If we only have smoothness (not convex): then we have $f(y)  f(x)  <\nabla f(x), yx> \leq \frac{\beta}{2}  xy ^2$;
 $f(\lambda x + (1\lambda)y) \geq \lambda f(x) + (1\lambda) f(y)  \frac{\beta}{2} \lambda (1\lambda) xy^2$;
 $\nabla^2 f(x) \leq \beta I $;
 eigenvalues of Hessian smaller than $\beta$;
 $\alpha$strongly convex:
 $f(\lambda x + (1\lambda)y) \leq \lambda f(x) + (1\lambda) f(y)  \frac{\alpha}{2} \lambda (1\lambda) xy^2$;
 $f(y)  f(x)  <\nabla f(x), yx> \geq \frac{\alpha}{2}  xy ^2 $, replace $\nabla f(x)$ with $g \in \partial f(x)$ if it is nondifferentiable;
 $\alpha I \leq \nabla^2 f(x) $;
 $\alpha$strongly conve iff $f(x)  \frac{\alpha}{2} x^2 $ is convex;
 Proper function: A function $f: \mathbb{E} \rightarrow [−\infty, \infty]$ is called proper if it does not attain the value $−\infty$ and there exists at least one x ∈ E such that $f(x) < \infty$;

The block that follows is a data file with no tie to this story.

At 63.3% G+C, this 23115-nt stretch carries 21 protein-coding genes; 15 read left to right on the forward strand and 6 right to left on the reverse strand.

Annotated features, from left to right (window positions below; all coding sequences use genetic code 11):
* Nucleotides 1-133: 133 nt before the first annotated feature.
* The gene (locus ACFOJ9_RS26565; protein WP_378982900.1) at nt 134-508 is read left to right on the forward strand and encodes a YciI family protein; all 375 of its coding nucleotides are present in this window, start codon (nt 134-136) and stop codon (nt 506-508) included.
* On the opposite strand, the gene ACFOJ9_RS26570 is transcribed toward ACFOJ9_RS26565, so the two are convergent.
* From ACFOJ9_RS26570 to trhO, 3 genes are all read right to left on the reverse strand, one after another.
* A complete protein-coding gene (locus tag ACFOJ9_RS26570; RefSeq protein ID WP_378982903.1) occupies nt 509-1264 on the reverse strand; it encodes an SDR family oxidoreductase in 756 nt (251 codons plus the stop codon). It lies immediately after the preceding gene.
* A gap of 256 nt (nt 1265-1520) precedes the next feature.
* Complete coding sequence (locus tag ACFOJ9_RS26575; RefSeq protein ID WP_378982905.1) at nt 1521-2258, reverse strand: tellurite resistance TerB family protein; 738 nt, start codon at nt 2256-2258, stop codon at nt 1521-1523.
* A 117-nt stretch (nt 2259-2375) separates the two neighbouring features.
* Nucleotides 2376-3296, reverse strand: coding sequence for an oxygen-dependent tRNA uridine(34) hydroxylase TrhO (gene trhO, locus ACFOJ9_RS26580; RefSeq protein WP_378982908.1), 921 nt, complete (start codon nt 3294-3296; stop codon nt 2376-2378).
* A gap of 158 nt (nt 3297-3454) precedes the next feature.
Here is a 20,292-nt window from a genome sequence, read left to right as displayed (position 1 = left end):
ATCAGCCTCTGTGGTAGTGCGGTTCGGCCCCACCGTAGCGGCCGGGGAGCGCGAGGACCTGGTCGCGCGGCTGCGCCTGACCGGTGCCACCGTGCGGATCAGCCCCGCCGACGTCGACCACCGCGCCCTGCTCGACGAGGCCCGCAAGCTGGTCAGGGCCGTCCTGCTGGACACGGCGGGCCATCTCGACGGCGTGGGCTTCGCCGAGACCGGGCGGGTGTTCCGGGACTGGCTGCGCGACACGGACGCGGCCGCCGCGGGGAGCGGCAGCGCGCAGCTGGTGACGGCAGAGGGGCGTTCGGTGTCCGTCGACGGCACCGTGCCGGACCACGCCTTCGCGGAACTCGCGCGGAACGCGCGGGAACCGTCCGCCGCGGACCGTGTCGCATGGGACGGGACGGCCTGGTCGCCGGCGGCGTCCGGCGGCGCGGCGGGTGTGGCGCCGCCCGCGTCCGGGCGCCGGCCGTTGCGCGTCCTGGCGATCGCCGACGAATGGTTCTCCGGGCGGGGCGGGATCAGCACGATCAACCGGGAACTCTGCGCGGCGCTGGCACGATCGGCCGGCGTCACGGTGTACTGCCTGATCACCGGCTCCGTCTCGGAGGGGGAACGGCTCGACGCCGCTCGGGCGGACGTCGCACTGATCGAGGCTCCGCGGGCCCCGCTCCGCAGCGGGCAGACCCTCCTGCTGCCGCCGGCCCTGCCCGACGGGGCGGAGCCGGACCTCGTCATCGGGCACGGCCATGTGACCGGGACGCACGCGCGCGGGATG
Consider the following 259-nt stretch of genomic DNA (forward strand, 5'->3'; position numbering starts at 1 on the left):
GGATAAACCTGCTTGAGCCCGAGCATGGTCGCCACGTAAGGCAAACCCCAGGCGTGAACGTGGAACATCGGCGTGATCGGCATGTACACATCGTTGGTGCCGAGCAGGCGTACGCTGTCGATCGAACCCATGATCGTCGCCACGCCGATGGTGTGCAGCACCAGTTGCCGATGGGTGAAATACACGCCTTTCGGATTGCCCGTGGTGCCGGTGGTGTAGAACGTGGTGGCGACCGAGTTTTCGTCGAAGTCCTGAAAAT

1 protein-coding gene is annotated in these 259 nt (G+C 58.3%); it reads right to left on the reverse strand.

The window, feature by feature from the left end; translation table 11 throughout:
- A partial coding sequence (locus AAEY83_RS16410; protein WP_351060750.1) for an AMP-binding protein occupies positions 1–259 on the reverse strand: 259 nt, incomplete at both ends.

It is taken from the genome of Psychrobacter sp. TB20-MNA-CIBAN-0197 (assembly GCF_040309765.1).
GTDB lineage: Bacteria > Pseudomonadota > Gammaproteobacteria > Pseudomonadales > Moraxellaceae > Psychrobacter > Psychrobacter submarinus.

Closed function: A function $f: \mathbb{E} \rightarrow [−\infty, \infty]$ is closed if its epigraph is closed. In this case, the convex function $f$ is lower semicontinuous: $lim_{y\rightarrow x} f(y) \geq f(x)$;
 Conjugate function: Let $f: \mathbb{E} \rightarrow [−\infty,\infty]$ be an extended realvalued function. The function $f^∗ : \mathbb{E}^∗ \rightarrow [−\infty,\infty]$, defined by $f^∗(y)= max _{x\in \mathbb{E}} {<y,x>− f(x)} , y \in \mathbb{E}^∗$;
 properness: if $f$ is proper convex, then $f^*$ is proper;
 $f(x) + f^*(y) \geq <y,x>$;
 Conjugate correspondence theorem: $f$ is $\sigma$strongly convex if and only if $f^∗$ is $\frac{1}{\sigma}$smooth.